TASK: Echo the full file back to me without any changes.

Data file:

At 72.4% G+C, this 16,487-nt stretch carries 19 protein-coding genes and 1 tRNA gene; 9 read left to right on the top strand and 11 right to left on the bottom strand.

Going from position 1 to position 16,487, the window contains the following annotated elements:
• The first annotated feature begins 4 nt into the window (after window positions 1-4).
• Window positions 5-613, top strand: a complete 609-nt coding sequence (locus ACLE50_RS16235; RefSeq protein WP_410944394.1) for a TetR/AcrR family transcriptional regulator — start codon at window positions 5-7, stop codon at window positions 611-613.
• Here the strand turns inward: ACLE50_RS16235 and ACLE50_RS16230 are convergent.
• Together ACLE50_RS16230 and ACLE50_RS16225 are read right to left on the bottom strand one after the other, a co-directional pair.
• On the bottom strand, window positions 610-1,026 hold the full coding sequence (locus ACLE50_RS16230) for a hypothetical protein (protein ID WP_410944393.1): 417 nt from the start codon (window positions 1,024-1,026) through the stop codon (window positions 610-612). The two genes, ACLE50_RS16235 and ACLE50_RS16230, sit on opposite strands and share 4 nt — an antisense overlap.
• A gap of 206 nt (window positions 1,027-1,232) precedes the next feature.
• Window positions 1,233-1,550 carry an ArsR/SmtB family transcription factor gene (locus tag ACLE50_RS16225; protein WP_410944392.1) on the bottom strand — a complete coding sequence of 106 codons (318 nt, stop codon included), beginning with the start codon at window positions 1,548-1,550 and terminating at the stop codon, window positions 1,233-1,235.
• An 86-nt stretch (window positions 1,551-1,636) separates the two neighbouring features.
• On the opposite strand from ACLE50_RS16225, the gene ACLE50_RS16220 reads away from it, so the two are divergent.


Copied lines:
At 72.4% G+C, this 16,487-nt stretch carries 19 protein-coding genes and 1 tRNA gene; 9 read left to right on the top strand and 11 right to left on the bottom strand.

Going from position 1 to position 16,487, the window contains the following annotated elements:
• The first annotated feature begins 4 nt into the window (after window positions 1-4).
• Window positions 5-613, top strand: a complete 609-nt coding sequence (locus ACLE50_RS16235; RefSeq protein WP_410944394.1) for a TetR/AcrR family transcriptional regulator — start codon at window positions 5-7, stop codon at window positions 611-613.
• Here the strand turns inward: ACLE50_RS16235 and ACLE50_RS16230 are convergent.
• Together ACLE50_RS16230 and ACLE50_RS16225 are read right to left on the bottom strand one after the other, a co-directional pair.
• On the bottom strand, window positions 610-1,026 hold the full coding sequence (locus ACLE50_RS16230) for a hypothetical protein (protein ID WP_410944393.1): 417 nt from the start codon (window positions 1,024-1,026) through the stop codon (window positions 610-612). The two genes, ACLE50_RS16235 and ACLE50_RS16230, sit on opposite strands and share 4 nt — an antisense overlap.
• A gap of 206 nt (window positions 1,027-1,232) precedes the next feature.
• Window positions 1,233-1,550 carry an ArsR/SmtB family transcription factor gene (locus tag ACLE50_RS16225; protein WP_410944392.1) on the bottom strand — a complete coding sequence of 106 codons (318 nt, stop codon included), beginning with the start codon at window positions 1,548-1,550 and terminating at the stop codon, window positions 1,233-1,235.
• An 86-nt stretch (window positions 1,551-1,636) separates the two neighbouring features.
• On the opposite strand from ACLE50_RS16225, the gene ACLE50_RS16220 reads away from it, so the two are divergent.